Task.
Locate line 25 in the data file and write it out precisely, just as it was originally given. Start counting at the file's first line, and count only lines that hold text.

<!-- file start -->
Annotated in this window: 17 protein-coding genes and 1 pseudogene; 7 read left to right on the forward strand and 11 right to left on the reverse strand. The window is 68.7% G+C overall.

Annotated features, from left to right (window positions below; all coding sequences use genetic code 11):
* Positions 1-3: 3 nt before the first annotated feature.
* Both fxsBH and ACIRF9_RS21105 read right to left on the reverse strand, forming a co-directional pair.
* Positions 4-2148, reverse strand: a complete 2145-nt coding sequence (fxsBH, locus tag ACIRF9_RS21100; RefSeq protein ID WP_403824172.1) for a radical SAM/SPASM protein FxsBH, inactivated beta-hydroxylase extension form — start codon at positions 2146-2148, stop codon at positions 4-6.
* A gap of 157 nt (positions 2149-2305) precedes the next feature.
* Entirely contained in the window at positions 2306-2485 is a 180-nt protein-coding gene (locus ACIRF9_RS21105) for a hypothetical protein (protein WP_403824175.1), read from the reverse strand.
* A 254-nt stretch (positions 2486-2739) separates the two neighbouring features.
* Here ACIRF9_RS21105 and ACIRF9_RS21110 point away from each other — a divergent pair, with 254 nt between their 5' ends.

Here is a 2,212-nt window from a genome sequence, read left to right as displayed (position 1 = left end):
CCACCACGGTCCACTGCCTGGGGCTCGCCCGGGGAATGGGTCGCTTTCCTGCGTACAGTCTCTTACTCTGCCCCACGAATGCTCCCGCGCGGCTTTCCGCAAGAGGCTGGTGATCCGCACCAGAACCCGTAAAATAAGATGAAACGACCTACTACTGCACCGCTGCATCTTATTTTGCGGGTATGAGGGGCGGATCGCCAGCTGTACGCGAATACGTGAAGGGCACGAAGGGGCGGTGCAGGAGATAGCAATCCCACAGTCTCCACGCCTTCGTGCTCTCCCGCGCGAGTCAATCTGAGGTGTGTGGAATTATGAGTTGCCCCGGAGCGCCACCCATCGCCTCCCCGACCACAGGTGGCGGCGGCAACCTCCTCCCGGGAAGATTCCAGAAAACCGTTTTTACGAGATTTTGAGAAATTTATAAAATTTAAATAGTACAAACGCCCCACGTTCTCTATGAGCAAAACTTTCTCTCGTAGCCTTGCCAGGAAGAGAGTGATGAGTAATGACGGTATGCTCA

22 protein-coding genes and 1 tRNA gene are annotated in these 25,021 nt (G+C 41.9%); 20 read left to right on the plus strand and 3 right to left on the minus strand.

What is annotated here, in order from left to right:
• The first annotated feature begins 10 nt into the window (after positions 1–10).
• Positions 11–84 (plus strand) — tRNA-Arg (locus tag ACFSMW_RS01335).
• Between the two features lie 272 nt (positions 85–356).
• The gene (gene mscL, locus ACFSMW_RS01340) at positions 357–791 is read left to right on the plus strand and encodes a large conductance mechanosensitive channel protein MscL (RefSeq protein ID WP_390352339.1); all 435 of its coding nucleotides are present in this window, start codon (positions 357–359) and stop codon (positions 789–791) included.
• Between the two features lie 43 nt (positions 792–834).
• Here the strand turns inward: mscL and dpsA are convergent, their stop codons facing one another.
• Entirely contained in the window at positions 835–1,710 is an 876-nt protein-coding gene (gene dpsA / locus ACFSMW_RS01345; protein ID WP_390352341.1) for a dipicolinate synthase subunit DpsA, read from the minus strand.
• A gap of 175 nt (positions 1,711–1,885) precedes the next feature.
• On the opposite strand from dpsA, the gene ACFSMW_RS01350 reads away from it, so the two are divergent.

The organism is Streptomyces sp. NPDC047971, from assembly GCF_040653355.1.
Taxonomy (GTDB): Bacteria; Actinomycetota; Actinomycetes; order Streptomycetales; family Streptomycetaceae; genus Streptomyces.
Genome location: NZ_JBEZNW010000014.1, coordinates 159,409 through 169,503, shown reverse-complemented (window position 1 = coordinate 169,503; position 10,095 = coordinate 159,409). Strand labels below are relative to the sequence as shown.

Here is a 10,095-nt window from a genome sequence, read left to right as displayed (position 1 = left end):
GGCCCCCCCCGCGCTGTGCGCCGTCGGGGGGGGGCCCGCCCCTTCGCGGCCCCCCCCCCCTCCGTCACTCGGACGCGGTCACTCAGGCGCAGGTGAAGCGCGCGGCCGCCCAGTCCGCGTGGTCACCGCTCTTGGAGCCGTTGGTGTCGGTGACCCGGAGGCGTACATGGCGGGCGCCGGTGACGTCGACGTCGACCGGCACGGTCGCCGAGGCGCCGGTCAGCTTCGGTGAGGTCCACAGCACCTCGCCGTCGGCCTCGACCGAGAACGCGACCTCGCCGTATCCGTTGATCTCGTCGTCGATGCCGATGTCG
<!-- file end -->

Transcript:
Genome location: NZ_JBEZNW010000014.1, coordinates 159,409 through 169,503, shown reverse-complemented (window position 1 = coordinate 169,503; position 10,095 = coordinate 159,409). Strand labels below are relative to the sequence as shown.